My husband and I got bikes recently, from a local shop located in a dilapidated Frito factory. We awkwardly peddled them back home to our home, located in a 114 year old Model T factory.
Having not ridden a bike since middle school so many years ago, it took us some time to get used to them. Balancing and going fast aren't the problem, so much as starting and stopping.
But I've really taken to riding after work. For what Dallas lacks in nature hikes, it makes up for in bike trails. We can ride from our home in Deep Ellum all the way to White Rock Lake and the trail that encomposses it, with only a few blocks of road travel and just a few intersections.
Today, I thought it would be fun to bring my Sony Mavica, model MVC-FD88, along for the ride. I brought along a satchel full of 1.44 MB new-old-stock Office Depot floppy diskettes, but I only got through three of them before my long-disused battery ran out.
So, yes, 33% of the pictures that I took are of my bike. Though it's pretty fine-looking, if I do say so myself.
Hey, it's a new toy and I want to show it off. Could you really blame me? Though the reason I pulled over on this gravel wasn't to get another shot of my bike, it was this:
I'm not normally a fan of graffiti, but I would certainly rather it be done against stark slabs of cement than the natural features themselves. So, thank you for that, anonymous lady-butt drawer.
I enjoy the limitations of the crappy digital camera... uh, format? This would be a rather mediocre picture if taken with a good camera. It's over-exposed, there's a lot of detail washed out. But the artifacts and jpeg-edness of it all make it so much mroe interesting. And I can still arrange a halfway decent composition, at least if I stare intently into the early 00s LCD technology intently enough.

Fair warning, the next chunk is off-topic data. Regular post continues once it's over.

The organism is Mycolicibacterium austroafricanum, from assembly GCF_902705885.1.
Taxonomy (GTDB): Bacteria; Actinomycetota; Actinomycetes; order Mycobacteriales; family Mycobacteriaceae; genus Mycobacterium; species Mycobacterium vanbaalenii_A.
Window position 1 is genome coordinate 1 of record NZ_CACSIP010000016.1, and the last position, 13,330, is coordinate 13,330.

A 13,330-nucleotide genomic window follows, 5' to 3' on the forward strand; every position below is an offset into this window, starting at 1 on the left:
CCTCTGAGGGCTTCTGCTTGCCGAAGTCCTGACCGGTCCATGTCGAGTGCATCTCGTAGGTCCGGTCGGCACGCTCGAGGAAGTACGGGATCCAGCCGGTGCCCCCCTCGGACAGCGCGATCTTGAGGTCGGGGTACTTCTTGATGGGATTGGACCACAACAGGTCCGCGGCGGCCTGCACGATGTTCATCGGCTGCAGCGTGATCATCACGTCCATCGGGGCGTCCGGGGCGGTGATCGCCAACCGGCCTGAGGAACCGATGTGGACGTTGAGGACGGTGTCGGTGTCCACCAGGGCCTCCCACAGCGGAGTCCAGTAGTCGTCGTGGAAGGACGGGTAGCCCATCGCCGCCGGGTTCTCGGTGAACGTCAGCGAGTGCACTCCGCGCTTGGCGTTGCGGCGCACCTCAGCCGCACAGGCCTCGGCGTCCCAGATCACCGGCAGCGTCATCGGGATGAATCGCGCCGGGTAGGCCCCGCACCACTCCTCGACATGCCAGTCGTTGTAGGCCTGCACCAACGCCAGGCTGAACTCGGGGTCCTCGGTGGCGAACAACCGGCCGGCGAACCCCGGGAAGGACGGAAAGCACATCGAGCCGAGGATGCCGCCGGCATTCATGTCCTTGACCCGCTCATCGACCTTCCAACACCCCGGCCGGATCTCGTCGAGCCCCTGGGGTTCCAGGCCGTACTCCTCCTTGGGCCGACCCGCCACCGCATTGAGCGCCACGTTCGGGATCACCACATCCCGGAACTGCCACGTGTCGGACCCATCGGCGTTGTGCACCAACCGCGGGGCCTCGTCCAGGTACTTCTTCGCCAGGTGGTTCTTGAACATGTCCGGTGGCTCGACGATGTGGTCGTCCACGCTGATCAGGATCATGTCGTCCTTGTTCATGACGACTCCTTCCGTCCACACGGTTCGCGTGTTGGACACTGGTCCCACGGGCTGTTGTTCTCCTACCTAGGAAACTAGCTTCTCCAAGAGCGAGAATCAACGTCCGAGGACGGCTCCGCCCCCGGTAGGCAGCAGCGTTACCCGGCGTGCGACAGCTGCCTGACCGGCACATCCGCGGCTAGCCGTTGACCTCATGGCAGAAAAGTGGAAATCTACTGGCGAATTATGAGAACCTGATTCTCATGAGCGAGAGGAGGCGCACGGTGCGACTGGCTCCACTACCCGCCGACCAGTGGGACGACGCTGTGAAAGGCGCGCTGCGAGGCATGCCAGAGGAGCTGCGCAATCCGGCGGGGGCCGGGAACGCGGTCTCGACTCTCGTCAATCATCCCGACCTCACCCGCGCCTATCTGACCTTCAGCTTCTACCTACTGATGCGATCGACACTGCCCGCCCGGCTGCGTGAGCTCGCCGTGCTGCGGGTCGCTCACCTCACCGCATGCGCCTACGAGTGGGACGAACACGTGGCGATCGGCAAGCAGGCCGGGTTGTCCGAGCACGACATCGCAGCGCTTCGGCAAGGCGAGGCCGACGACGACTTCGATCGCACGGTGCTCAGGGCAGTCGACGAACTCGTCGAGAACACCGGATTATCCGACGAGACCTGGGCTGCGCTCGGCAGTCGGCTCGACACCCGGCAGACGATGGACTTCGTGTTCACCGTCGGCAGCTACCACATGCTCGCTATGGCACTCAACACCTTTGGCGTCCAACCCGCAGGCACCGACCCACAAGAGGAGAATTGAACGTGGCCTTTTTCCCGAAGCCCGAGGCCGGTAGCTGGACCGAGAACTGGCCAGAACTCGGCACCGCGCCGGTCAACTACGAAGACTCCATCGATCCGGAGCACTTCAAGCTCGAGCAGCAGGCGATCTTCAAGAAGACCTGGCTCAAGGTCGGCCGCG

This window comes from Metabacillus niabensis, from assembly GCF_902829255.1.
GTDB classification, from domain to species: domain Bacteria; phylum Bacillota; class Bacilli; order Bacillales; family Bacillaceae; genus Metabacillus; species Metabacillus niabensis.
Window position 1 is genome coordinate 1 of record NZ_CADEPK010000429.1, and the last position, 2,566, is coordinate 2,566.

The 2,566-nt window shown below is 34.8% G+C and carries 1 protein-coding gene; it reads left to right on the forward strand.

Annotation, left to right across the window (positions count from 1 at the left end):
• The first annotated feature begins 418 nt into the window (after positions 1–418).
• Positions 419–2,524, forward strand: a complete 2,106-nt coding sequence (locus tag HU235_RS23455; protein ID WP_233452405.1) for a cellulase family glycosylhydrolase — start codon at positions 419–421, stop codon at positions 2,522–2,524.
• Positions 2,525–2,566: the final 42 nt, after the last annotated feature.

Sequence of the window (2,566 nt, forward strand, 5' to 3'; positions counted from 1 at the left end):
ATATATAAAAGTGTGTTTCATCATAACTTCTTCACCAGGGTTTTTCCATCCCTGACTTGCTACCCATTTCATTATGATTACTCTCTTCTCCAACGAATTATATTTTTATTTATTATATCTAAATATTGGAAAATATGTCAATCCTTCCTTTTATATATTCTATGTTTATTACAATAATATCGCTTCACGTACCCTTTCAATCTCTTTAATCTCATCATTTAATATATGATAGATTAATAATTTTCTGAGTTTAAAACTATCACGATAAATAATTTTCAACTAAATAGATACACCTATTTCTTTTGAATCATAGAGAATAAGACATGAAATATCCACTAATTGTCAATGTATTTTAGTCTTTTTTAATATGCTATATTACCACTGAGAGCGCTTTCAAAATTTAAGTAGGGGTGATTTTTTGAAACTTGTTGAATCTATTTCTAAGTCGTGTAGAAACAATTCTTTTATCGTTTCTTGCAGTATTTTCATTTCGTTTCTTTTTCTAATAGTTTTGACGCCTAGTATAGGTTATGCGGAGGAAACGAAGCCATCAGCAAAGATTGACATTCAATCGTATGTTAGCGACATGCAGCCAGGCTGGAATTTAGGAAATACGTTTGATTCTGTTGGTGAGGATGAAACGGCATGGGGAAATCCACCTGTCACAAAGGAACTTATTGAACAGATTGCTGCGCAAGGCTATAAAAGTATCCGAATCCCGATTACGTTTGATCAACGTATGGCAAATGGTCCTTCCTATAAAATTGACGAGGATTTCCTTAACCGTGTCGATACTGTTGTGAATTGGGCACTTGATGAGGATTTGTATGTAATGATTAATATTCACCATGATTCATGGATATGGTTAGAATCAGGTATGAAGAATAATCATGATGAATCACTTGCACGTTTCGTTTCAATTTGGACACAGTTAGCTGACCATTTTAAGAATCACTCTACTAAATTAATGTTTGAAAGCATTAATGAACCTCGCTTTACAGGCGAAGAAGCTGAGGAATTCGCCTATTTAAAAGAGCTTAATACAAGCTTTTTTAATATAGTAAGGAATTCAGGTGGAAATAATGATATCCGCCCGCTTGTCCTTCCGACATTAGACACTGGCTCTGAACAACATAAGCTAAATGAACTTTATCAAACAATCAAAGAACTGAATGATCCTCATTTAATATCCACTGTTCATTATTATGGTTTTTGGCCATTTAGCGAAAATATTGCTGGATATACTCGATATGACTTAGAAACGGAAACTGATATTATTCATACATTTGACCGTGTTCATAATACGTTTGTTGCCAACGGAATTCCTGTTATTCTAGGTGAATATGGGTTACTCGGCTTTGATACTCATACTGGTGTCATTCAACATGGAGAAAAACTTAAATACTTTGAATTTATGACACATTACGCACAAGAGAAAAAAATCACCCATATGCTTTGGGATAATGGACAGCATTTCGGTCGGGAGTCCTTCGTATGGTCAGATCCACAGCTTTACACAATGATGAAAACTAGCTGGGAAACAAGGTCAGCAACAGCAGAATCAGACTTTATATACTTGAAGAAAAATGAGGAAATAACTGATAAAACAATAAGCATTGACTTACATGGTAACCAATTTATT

And this thing has some halfway-decent glass in it, for being a monolith without any form of changeable lens. I won't pretend this isn't a crap photo, but I'm always impressed how close I can get with the optical zoom.
There are some pretty old buildings around the lake. Clubhouses, some repurposed industrial buildings. I think most of them are venue spaces now.
There was some sort of rowing competition. I wanted to get more pictures of it, maybe even a zoomy panning shot, but my battery was running low. All I got was this chaser boat, and perhaps the only particularly decent shot of this set:
This fisherman seemed none too pleased that he chose rowing competition day to get all of his gear together and head down to the lake. Hopefully he had something to show for at the end of the day.
Not a bad day of bike riding or shooting! And I'm pleased to be re-acquainted with the good old post-workout feeling of tired/not-tired. The mostly uphill ride home was strenous, but invigorating. And I'll certainly be bringing crappy old digital cameras on future rides!
The full gallery is available here. It's interesting -- usually I throw away between 80 and 100% of the digital pictures I take. But something about the limiting nature of recording them on floppies makes me think about the ones I take more, like with film. These are all the exposures that I took today!
It's almost like it's the best of both worlds, if you can excuse the poor sensor technology and image resolution.